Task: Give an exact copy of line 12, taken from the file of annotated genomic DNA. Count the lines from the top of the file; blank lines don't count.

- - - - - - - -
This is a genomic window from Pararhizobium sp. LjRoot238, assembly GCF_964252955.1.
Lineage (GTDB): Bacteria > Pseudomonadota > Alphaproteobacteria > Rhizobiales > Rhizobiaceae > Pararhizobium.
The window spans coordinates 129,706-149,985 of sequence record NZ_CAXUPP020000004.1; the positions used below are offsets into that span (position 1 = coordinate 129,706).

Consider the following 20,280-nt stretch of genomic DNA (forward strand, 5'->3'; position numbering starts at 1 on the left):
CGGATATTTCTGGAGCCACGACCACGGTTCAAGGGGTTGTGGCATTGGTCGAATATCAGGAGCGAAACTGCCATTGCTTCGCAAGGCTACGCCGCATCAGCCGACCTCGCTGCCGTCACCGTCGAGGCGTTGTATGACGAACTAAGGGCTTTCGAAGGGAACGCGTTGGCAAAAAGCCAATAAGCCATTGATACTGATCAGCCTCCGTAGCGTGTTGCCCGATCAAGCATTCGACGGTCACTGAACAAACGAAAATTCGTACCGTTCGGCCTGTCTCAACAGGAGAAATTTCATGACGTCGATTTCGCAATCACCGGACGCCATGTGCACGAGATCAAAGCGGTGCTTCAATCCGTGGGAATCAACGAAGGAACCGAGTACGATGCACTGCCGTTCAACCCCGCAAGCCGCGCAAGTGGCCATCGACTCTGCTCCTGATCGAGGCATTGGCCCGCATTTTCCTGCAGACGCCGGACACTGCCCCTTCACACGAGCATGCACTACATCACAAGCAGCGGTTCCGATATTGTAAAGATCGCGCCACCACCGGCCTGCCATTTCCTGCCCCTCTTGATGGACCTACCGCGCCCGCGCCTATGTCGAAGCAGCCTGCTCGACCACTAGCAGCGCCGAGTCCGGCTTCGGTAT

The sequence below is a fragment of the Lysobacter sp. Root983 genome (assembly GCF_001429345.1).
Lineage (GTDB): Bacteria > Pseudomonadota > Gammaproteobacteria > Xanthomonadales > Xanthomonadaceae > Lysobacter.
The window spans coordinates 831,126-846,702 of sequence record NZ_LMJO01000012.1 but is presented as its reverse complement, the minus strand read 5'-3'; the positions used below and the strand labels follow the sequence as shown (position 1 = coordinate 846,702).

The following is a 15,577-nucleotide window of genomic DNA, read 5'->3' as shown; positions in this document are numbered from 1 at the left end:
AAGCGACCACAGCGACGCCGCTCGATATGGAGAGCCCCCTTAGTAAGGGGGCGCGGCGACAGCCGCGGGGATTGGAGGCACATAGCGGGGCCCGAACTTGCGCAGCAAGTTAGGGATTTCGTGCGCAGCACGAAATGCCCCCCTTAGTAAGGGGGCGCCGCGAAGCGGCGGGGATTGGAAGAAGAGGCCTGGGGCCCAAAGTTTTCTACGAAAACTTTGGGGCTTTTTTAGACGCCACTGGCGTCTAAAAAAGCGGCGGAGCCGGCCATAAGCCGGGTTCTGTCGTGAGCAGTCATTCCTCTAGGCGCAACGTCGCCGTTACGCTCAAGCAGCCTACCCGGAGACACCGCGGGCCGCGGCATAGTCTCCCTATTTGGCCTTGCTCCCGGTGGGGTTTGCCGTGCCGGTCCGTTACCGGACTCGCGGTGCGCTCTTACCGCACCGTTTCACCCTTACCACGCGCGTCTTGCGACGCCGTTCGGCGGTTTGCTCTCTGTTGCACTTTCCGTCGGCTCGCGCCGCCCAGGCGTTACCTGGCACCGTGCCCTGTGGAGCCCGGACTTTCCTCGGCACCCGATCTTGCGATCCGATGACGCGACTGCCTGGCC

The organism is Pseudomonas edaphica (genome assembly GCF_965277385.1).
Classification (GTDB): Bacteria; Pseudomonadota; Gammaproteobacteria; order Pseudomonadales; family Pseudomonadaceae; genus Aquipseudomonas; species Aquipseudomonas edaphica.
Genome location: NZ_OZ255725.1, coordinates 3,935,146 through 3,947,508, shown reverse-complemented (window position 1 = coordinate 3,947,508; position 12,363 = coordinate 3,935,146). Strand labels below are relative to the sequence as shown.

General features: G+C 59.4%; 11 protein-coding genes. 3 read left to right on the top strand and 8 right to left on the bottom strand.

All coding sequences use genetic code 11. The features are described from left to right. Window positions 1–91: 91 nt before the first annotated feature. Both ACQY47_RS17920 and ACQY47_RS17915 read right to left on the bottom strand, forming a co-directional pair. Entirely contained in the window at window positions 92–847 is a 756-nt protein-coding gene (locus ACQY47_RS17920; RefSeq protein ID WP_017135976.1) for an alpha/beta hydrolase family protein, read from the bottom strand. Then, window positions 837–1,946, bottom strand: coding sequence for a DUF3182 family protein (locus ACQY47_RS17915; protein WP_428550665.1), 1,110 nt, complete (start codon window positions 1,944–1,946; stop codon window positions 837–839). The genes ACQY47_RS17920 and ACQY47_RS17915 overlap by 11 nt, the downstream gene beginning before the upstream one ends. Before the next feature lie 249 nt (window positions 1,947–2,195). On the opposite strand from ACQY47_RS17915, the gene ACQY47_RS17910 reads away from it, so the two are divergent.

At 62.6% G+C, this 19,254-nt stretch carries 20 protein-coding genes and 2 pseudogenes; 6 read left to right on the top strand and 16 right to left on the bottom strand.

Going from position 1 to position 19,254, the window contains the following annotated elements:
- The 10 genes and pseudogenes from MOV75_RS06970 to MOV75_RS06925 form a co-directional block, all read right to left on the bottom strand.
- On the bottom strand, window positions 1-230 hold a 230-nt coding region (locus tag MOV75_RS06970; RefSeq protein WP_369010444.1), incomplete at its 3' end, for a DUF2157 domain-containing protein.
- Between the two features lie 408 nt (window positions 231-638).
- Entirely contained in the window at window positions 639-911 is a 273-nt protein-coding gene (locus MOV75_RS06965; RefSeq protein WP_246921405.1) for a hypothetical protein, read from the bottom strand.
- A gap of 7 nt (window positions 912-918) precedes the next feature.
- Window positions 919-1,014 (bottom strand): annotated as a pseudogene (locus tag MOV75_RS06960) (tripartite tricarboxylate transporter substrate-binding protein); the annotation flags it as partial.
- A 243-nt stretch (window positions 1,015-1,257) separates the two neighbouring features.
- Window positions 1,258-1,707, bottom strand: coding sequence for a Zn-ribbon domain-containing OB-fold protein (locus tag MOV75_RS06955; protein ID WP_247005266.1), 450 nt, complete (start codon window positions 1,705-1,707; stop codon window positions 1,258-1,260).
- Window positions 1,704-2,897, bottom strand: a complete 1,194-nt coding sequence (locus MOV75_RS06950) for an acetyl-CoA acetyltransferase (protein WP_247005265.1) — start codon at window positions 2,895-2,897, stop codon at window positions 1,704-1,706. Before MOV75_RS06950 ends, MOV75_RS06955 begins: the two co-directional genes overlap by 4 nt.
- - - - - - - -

Classification (GTDB): Bacteria; Pseudomonadota; Gammaproteobacteria; order Pseudomonadales; family Pseudomonadaceae; genus Aquipseudomonas; species Aquipseudomonas edaphica.